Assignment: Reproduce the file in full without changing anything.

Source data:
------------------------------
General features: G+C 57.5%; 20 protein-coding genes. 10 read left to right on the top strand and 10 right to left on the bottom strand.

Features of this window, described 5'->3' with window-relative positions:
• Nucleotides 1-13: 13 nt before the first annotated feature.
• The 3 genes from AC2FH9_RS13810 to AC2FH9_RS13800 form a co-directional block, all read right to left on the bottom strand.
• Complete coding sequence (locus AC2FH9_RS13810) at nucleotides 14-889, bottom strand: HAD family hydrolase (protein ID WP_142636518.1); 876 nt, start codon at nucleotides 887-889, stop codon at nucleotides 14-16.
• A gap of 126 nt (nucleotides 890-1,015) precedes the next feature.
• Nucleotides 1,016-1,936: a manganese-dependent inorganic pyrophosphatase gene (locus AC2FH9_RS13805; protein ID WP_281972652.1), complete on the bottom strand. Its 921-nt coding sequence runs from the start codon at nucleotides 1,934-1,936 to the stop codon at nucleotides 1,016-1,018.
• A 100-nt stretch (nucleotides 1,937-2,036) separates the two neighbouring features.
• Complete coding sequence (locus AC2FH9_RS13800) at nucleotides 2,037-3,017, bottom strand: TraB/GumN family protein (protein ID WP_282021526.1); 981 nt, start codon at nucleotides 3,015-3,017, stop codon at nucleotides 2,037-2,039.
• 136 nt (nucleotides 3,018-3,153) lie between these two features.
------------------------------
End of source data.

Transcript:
General features: G+C 57.5%; 20 protein-coding genes. 10 read left to right on the top strand and 10 right to left on the bottom strand.

Features of this window, described 5'->3' with window-relative positions:
• Nucleotides 1-13: 13 nt before the first annotated feature.
• The 3 genes from AC2FH9_RS13810 to AC2FH9_RS13800 form a co-directional block, all read right to left on the bottom strand.
• Complete coding sequence (locus AC2FH9_RS13810) at nucleotides 14-889, bottom strand: HAD family hydrolase (protein ID WP_142636518.1); 876 nt, start codon at nucleotides 887-889, stop codon at nucleotides 14-16.
• A gap of 126 nt (nucleotides 890-1,015) precedes the next feature.
• Nucleotides 1,016-1,936: a manganese-dependent inorganic pyrophosphatase gene (locus AC2FH9_RS13805; protein ID WP_281972652.1), complete on the bottom strand. Its 921-nt coding sequence runs from the start codon at nucleotides 1,934-1,936 to the stop codon at nucleotides 1,016-1,018.
• A 100-nt stretch (nucleotides 1,937-2,036) separates the two neighbouring features.
• Complete coding sequence (locus AC2FH9_RS13800) at nucleotides 2,037-3,017, bottom strand: TraB/GumN family protein (protein ID WP_282021526.1); 981 nt, start codon at nucleotides 3,015-3,017, stop codon at nucleotides 2,037-2,039.
• 136 nt (nucleotides 3,018-3,153) lie between these two features.